WASHINGTON (AP) – Treasury Secretary Ethan Yellen believes the US government has more room for borrowing, but says higher taxes will be needed in the long run to increase future spending.
Yellen appeared before the Senate Banking Committee with the Biden administration, taking into account up to $ 3 trillion in additional spending on infrastructure, green energy, and education. The Better Build program will be in line with the $ 1.9 trillion economic assistance package approved earlier this month.
Yellen said her views on borrowing had changed since 2017, when she expressed concern about federal debt, which at the time was about 75 percent of the US economy. That ratio has since risen slightly above 100%.
Answering Senator Richard Shelby’s question to R-Ala, Yellen said the persistence of low interest rates had changed his views on federal debt. Lower interest rates have made it easier for the federal government to cover its debt interest rate, he said. In fact, government interest payments as a share of the economy have remained unchanged since 2007, when debt was only 35% of output, Yellen said.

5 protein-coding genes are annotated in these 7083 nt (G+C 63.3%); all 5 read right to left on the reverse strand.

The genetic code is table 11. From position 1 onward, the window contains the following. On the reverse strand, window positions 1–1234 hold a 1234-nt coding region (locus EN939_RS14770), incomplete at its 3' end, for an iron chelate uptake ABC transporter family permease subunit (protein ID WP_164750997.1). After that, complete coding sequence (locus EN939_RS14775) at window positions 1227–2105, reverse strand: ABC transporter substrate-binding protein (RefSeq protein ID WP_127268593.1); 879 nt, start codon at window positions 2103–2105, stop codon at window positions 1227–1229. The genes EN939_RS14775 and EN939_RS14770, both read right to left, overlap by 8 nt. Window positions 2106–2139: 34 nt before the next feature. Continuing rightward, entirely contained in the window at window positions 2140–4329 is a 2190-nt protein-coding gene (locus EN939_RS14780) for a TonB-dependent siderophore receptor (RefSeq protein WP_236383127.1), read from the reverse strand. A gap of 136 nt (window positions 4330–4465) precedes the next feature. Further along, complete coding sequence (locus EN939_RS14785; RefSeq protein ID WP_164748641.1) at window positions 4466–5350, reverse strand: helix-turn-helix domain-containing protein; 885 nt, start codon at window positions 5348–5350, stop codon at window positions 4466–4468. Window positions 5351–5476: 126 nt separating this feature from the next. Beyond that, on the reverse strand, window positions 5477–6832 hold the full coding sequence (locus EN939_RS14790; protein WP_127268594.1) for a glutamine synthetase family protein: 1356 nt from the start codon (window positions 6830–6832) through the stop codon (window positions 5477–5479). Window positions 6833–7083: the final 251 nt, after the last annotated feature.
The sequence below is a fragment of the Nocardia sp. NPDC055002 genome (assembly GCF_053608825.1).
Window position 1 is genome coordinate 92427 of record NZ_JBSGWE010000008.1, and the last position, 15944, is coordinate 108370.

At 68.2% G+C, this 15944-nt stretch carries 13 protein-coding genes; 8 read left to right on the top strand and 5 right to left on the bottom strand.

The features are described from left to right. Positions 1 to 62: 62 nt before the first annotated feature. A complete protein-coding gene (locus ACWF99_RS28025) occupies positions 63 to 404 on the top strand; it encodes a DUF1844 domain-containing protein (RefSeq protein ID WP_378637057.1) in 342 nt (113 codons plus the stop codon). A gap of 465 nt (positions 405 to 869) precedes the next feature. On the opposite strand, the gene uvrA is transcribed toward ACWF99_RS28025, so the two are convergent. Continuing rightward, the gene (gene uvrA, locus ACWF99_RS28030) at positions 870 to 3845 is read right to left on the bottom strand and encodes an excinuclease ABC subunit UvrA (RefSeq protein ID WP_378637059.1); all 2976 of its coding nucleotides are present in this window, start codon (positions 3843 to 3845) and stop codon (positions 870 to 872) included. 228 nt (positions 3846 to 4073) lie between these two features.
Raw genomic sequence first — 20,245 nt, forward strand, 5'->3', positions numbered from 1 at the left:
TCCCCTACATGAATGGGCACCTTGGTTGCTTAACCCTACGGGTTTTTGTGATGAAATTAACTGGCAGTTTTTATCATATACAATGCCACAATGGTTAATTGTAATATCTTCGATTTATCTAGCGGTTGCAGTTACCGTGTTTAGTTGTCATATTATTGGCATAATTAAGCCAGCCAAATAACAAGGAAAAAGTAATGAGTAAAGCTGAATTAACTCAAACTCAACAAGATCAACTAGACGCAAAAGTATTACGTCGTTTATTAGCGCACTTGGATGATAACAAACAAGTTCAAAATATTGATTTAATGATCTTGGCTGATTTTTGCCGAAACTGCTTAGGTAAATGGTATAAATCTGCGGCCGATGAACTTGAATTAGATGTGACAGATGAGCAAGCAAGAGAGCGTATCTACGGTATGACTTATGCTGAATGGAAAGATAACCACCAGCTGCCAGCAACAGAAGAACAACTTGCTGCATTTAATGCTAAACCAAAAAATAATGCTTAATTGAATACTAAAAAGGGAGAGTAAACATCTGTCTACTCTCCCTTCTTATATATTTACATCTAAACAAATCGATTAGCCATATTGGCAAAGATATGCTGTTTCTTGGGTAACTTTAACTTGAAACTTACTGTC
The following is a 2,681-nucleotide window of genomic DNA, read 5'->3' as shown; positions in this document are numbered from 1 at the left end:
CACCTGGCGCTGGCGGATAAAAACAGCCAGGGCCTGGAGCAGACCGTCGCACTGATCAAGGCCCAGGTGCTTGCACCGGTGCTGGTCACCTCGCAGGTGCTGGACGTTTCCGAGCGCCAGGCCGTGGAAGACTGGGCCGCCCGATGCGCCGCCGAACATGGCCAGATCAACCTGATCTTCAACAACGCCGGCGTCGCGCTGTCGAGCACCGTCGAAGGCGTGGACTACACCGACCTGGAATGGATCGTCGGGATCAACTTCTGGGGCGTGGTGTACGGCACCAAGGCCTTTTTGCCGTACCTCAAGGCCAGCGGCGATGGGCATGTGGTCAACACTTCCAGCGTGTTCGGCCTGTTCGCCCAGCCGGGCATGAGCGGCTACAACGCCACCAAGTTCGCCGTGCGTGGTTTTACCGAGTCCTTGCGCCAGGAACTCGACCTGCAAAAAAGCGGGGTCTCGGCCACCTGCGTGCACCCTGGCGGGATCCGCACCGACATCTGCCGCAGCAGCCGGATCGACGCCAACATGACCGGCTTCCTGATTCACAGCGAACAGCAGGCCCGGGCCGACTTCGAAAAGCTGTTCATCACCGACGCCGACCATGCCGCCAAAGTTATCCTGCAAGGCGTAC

“I think this is a more meaningful measure of the burden of public debt on federal finances,” he said. “And so I believe we have more fiscal space, but that certainly does not mean that something is going wrong.”
Yellen said she supports borrowing $ 1.9 trillion to finance the bailout because it is a temporary expense in response to the crisis.
“But in the long run, we have to raise revenue to cover ongoing costs,” he said.
The Biden administration is considering a corporate tax rate hike of up to 28% instead of the current 21% after the Trump administration cut it from 35%. They also discuss raising taxes on higher-income Americans.
Yellen նախագահ Federal Reserve Chairman ome Jerome Powell testified for the second day Wednesday in front of a congressional panel as part of congressional oversight of last year’s $ 2 trillion emergency package.
Powell reiterated that the recent jump in 10-year treasury yields, which rose less than 1% at the beginning of the year to 1.6% on Wednesday, was largely a sign of investor confidence that the economy was improving.
“It was a good process,” he said. “I would be worried if it were not regulated,” or if rates were so high that borrowing, spending, and the economy would slow down.
D-Md. During questioning of Sen. Chris Van Hollen, Yellen said Congress should allocate more money to the IRS so that the tax agency can reduce tax evasion. The amount of uncollected taxes is referred to as the “tax gap”, հարցը this week the issue received more attention after the publication of a study that showed that the richest 1% of Americans can protect 20% of their income from taxation.
“The tax gap is huge,” Yellen said.